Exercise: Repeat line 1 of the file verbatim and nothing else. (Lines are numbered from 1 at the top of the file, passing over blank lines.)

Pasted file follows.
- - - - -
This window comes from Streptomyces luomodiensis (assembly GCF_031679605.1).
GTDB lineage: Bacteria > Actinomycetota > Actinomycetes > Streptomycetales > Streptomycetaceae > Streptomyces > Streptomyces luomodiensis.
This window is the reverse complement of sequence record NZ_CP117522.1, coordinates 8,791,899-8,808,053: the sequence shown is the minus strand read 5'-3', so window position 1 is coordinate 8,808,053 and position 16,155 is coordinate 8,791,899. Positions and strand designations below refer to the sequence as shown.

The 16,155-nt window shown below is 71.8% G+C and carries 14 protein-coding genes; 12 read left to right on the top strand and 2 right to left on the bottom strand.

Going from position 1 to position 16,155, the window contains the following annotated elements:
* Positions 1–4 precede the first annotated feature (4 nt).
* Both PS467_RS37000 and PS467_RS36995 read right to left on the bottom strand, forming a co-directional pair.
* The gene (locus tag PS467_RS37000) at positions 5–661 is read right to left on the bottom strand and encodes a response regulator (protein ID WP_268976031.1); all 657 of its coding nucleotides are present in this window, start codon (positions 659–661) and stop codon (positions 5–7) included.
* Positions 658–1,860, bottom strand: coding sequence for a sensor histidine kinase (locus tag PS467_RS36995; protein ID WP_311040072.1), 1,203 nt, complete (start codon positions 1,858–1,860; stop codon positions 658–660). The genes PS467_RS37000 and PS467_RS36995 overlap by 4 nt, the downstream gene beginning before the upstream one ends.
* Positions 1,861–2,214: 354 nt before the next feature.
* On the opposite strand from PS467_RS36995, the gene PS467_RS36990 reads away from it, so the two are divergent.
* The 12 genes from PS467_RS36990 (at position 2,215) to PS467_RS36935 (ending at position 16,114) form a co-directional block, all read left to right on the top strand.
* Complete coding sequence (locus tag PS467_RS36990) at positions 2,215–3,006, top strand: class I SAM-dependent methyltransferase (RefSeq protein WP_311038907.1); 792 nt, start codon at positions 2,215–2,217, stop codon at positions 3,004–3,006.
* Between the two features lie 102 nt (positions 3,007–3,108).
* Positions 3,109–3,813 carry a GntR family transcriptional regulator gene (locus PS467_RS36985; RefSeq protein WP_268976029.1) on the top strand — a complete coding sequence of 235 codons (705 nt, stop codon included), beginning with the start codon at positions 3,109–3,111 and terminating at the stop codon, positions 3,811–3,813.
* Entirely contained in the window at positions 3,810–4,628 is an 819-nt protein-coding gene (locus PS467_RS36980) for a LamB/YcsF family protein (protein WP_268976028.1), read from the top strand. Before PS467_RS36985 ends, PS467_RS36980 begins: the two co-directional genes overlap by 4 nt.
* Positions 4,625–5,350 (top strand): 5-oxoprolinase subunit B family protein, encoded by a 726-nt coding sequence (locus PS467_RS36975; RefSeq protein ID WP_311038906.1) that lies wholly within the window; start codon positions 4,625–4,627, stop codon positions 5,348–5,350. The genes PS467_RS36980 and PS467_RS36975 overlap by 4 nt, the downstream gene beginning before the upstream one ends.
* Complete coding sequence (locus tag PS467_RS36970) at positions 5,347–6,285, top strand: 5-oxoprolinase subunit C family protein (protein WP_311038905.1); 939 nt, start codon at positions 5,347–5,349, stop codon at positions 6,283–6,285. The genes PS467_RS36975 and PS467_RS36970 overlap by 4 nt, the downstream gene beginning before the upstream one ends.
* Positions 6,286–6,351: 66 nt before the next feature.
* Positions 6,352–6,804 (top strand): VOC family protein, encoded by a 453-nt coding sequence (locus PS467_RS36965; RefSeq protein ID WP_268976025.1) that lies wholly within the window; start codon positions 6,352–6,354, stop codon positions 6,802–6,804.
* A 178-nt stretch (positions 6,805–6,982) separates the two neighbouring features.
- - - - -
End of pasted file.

This window comes from Streptomyces luomodiensis (assembly GCF_031679605.1).